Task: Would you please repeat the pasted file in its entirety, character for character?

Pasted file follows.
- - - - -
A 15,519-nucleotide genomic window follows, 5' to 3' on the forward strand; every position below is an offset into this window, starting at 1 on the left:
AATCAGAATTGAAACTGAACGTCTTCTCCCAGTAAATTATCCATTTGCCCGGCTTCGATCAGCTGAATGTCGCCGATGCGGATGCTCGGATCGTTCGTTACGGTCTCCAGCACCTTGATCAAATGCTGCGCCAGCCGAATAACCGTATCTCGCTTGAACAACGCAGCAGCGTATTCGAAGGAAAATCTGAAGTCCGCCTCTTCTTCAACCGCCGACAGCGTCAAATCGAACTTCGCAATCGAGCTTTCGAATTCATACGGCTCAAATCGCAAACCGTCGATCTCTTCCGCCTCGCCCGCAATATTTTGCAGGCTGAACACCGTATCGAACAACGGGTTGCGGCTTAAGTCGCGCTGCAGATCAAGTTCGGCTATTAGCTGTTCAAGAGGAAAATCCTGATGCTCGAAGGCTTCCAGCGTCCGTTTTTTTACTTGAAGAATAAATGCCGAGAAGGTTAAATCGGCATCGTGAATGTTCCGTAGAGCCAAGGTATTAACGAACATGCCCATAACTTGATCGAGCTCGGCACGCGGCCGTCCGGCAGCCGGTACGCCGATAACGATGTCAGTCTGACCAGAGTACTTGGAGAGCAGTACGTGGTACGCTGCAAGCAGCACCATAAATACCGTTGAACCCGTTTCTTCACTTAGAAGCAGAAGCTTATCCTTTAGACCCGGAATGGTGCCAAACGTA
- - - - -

A 15,519-nucleotide genomic window follows, 5' to 3' on the forward strand; every position below is an offset into this window, starting at 1 on the left:
AATCAGAATTGAAACTGAACGTCTTCTCCCAGTAAATTATCCATTTGCCCGGCTTCGATCAGCTGAATGTCGCCGATGCGGATGCTCGGATCGTTCGTTACGGTCTCCAGCACCTTGATCAAATGCTGCGCCAGCCGAATAACCGTATCTCGCTTGAACAACGCAGCAGCGTATTCGAAGGAAAATCTGAAGTCCGCCTCTTCTTCAACCGCCGACAGCGTCAAATCGAACTTCGCAATCGAGCTTTCGAATTCATACGGCTCAAATCGCAAACCGTCGATCTCTTCCGCCTCGCCCGCAATATTTTGCAGGCTGAACACCGTATCGAACAACGGGTTGCGGCTTAAGTCGCGCTGCAGATCAAGTTCGGCTATTAGCTGTTCAAGAGGAAAATCCTGATGCTCGAAGGCTTCCAGCGTCCGTTTTTTTACTTGAAGAATAAATGCCGAGAAGGTTAAATCGGCATCGTGAATGTTCCGTAGAGCCAAGGTATTAACGAACATGCCCATAACTTGATCGAGCTCGGCACGCGGCCGTCCGGCAGCCGGTACGCCGATAACGATGTCAGTCTGACCAGAGTACTTGGAGAGCAGTACGTGGTACGCTGCAAGCAGCACCATAAATACCGTTGAACCCGTTTCTTCACTTAGAAGCAGAAGCTTATCCTTTAGACCCGGAATGGTGCCAAACGTA